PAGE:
Where can Small Businesses Find Funding in SA? There are more than 2.5 million small and medium-sized enterprises (SMEs) in South Africa, however, accessing funding remains still a major challenge for many entrepreneurs. To combat this, the country now has a growing alternative lending sector that is focused on providing funding for this market. SME lending is a massive gap and a global problem. As SMEs are the lifeblood of any economy, it’s important that these new financing players succeed and meet the needs of this market.
South African banks have historically focused on consumers rather than small businesses as businesses are less homogeneous and therefore more complicated to service. Our banks’ credit products are usually inflexible in their loan requirements and take a long time to process more complicated credit applications. Banks can at times provide better pricing than alternative lenders, but small businesses often need funding immediately as opportunities present themselves and they are willing to pay a premium for speed and flexibility.
According to Finfind, data shows that startup capital, buying equipment, expanding businesses and working capital are the largest funding requests in South Africa.
Different Types of Alternative Financing
Below is a list of some of the different types of alternative financing available to South African SMEs.
About them: Fincheck partners with South African banks, lenders and insurers offering a live and independent means of comparing and applying for finance across 30 lenders.
Who they serve: Business owners seeking finance in South Africa.
Amount: R20,000 – R72 million
About them: Delivers business funding using proprietary scoring technology, which offers an instant funding decision on applications.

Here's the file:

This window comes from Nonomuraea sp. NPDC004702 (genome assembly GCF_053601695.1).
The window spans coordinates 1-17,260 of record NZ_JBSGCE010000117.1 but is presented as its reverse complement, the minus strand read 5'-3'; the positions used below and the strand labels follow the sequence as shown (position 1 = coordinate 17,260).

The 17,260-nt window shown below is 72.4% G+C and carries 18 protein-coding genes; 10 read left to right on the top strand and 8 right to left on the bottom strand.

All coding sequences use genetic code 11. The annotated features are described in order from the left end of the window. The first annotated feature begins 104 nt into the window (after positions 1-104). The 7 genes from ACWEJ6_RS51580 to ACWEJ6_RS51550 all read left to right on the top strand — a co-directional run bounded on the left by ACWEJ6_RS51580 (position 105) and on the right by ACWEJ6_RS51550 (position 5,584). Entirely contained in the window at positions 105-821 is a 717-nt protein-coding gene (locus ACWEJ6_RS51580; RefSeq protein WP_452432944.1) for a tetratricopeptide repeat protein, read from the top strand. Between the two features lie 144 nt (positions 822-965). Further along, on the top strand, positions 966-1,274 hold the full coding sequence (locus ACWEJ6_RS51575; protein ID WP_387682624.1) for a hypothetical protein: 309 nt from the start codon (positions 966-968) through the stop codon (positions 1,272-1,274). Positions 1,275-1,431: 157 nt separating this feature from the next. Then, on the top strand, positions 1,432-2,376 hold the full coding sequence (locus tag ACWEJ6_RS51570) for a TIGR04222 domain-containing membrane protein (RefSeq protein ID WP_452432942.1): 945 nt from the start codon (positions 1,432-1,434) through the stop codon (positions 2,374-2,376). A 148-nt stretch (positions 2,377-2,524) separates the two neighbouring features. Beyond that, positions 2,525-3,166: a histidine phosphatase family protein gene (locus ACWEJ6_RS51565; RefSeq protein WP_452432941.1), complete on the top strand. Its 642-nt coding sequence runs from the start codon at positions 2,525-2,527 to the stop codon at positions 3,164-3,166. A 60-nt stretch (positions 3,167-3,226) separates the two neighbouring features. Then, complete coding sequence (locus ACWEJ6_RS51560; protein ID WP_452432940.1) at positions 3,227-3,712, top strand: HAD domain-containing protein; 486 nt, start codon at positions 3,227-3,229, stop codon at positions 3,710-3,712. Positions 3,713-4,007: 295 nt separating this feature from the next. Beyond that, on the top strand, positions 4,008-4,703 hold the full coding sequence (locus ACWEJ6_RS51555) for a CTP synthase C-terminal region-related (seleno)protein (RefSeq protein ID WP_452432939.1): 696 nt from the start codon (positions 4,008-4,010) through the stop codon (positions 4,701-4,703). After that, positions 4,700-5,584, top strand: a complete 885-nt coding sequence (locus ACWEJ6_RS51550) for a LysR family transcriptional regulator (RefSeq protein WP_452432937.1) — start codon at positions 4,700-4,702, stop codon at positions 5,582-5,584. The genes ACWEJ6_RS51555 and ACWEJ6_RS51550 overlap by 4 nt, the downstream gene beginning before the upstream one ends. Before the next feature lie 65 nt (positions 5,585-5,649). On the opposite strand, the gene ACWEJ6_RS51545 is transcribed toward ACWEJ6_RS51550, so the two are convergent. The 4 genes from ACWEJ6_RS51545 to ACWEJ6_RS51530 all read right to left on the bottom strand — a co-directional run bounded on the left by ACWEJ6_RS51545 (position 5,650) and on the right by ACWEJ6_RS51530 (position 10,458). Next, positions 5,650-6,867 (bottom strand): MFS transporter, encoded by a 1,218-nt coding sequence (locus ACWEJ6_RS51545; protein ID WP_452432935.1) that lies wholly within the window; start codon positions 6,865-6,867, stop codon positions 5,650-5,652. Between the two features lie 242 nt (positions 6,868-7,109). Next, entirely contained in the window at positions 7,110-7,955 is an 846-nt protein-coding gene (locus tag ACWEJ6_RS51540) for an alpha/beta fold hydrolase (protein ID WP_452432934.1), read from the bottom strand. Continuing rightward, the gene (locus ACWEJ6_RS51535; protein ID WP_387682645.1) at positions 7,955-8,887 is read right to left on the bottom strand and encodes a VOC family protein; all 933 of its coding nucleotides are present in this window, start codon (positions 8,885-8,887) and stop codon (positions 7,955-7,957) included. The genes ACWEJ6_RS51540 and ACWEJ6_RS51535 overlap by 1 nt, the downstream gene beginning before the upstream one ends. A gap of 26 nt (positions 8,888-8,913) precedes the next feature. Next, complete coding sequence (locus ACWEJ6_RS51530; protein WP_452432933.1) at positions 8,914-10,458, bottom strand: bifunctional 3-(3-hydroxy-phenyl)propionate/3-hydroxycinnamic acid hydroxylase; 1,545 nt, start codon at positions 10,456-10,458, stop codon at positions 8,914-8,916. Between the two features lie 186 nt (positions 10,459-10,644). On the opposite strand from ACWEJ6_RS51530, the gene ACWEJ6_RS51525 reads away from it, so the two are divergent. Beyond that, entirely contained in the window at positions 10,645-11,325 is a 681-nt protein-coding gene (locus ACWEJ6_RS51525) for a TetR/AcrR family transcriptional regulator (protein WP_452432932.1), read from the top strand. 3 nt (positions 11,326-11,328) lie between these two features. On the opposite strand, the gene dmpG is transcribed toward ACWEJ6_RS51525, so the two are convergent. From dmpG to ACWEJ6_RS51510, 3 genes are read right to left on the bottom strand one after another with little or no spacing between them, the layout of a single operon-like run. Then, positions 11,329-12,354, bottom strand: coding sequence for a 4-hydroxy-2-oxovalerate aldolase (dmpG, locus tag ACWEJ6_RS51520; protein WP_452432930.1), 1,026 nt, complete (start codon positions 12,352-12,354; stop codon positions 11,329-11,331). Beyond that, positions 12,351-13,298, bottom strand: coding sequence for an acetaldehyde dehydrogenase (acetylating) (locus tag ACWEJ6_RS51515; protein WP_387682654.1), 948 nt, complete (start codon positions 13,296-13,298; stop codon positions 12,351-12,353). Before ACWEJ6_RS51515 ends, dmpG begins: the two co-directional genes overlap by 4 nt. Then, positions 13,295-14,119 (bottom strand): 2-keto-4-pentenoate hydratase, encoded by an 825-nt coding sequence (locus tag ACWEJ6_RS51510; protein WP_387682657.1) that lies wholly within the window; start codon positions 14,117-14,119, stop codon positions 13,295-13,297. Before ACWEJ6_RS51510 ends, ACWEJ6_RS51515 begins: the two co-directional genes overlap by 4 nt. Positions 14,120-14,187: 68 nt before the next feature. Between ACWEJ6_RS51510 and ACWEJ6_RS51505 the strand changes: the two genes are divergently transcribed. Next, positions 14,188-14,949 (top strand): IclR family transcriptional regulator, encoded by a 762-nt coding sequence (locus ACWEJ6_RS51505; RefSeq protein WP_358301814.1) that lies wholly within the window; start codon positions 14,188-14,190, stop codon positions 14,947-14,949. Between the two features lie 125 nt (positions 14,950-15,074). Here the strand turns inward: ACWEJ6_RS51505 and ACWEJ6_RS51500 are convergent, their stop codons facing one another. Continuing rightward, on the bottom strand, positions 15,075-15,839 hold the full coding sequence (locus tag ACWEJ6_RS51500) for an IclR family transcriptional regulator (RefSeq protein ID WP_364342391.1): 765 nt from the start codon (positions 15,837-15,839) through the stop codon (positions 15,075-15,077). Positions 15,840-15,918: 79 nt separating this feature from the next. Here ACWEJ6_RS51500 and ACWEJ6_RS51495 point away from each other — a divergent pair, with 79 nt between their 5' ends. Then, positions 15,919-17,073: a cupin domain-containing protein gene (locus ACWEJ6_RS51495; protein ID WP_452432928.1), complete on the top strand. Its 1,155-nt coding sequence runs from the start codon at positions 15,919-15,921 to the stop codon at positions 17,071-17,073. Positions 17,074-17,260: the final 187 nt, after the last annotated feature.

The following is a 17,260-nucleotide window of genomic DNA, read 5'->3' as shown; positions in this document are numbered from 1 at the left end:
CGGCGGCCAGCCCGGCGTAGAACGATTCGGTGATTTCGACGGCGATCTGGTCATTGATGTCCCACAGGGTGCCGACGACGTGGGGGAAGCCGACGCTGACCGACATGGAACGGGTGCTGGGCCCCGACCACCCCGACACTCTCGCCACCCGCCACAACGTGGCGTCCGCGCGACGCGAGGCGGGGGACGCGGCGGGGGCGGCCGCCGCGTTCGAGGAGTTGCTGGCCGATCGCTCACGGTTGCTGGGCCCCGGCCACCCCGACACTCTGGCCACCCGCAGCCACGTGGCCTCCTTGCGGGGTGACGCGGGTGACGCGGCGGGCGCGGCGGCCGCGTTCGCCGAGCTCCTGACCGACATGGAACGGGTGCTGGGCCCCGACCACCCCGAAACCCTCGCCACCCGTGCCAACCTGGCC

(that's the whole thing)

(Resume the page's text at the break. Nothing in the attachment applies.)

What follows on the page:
Who they serve: South African businesses across all industries trading for more than one year with annual revenue of R500,000+.
Amount: R20,000 – R1 million
About them: Developed an automated credit model that analyses close to 100 data points to provide a complete picture of growth possibilities. This produces a ‘Fundrr’ score.
Who they serve: At least a 12-month track record, with a minimum of R1 million turnover or asset value.
Amount: R20,000 – R500,000.
About them: Offers merchant cash advances for retail businesses with flexible repayment terms.
Who they serve: Retail business owner with an average of over R30,000 in credit and debit card sales and has been in operation for more than one year.
Amount: Qualification of up to 100% of a business’ average monthly credit and debit card turnover.
About them: Offers card machines that accept debit and credit cards. After three months of trading, offers you a custom cash advance offer.
Who they serve: Check your offer in the iKhokha app and decide how much you need. The more you process through iKhokha, the bigger the amount you qualify for.
Amount: Depends on the turnover of your business over three months.
About them: Provides trade and merchant finance to spaza shops.
Who they serve: You are looking to procure stock for your spaza shop. Spaza credit is a form of inventory finance that will assist you.
Amount: Lines of credit depend on the turnover of the spaza.
About them: Bright On Capital is an online peer-to-peer lender that provides affordable working capital funding to emerging small supplier businesses with sustainable growth prospects.
Who they serve: Small businesses that have been trading for at least 12 months, who are supplying one or more corporates or credit-worthy public entities, and are expecting to generate at least R1 million in annual revenues.
Amount: Small businesses can access revolving working capital facilities of up to R1 million to execute on procurement opportunities sourced from these qualifying large entities.
About them: ProfitShare Partners provides disruptive short-term capital solutions and transactional support to SMEs with valid contracts or purchase orders from reputable large organisations.
Who they serve: SMEs with no track record, financial history or security with low performance, short-term contracts (up to 365 days) or purchase orders with reputable large organisations.
Amount: Minimum of R250,000 up to R5 million per transaction.